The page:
An International Workshop organised in conjuction with IEEE AVSS 2017, August 29, Lecce, Italy

Workshop motivation and description

Law enforcement agencies, in large criminal investigations, usually have to analyse vast amounts of audio-visual content, such as videos collected from street CCTV footage, audio recording, hard drives with diverse sources of data or online resources (e.g. YouTube). In order to piece together a story of events leading up to an incident, and to determine what happened afterwards a typical procedure is to employ numerous officers and volunteers to watch many hours of content to locate, identify, understand and trace the movements of suspects, victims, witnesses, and even inanimate objects (e.g. luggage).. However, studying large amounts of content is highly time consuming and requires lots of human resources. As an alternative, using automated video processing and image/audio understanding would lead to a quantum leap in efficiency, effectiveness and ultimately better crime solving and prevention.

Given significant recent advances in the efficiency and effectiveness of video and audio analysis techniques, it is now timely to consider how to bridge the “research to practice” gap for such techniques so that they can be put in the hands of law enforcement agencies. Unfortunately, existing state-of-the-art solutions in image/audio processing usually fail when used on audio-visual content “in the Wild”, i.e. from real-world data sources. Such content is recorded in uncontrolled environments (e.g. video captured without any measured change in focus, lighting and position), which results in data of poor quality (e.g. long-running continuous video sequences with many variations due to light changes) presenting significant analysis challenges.

This workshop focuses on the investigation of novel approaches for analysis of video and audio to support the security forces in the process of crime solving and prevention targeting real-world challenging data sources. The goal is to present revisited and novel algorithms that show resilience when applied to challenging real content from CCTV, hard drives or online resources (e.g. YouTube). Only papers describing related techniques with solid evidence of the use and validation in video and audio “in the Wild” will be presented. The objective is to draw researcher’s attention to emerging strategies that are robust against the real challenges to be addressed when technologies developed in a laboratory environment are deployed in practice. To this end we will present each accepted paper with the opportunity to showcase their approach via a practical demonstration of how it could be used in practice during a dedicated demo session organized as part of the workshop.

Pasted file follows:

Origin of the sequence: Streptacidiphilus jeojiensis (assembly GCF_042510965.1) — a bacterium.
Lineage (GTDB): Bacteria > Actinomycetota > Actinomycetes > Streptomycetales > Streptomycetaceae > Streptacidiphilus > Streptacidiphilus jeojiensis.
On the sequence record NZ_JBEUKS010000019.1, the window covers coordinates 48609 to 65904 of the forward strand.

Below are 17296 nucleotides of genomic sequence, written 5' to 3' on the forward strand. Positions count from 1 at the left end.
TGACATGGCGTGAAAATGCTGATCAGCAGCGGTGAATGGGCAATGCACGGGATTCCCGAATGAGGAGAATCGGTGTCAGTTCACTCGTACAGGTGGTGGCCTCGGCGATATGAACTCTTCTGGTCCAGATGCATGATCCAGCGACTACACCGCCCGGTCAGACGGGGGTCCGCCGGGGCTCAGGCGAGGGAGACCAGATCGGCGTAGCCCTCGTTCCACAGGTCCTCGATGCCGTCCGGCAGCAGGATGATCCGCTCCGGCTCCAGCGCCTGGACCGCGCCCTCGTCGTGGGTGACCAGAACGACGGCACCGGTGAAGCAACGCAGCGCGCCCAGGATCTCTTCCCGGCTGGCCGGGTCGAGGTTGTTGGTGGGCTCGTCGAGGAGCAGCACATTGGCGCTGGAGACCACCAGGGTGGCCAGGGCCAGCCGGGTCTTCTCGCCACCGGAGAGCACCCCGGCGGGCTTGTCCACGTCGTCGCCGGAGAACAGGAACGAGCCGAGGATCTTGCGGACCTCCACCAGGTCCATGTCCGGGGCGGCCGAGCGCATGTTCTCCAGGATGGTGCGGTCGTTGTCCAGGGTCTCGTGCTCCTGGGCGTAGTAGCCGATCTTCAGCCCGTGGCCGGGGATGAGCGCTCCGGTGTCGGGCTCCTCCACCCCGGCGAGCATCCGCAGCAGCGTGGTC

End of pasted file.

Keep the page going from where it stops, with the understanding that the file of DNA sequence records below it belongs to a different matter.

The workshop will leverage the results of the EU-funded ASGARD, SURVANT, DANTE and FORENSOR projects but in the spirit of openness welcomes contributions from the broader research community.

Papers to be presented in the workshop cover topics related to:

  • robust video processing algorithms for face detection, object detection, logo detection;
  • object and human tracking, person re-identification;
  • video pre-processing, stabilization, colour enhancement;
  • action recognition, behaviour analysis and learning;
  • biometric analysis (soft biometrics such as gait/gesture, clothes, face/skin colour);
  • indexing and query optimization for very large multimedia collections;
    benchmarking, introduction of new experimental datasets derived from real CCTV footage;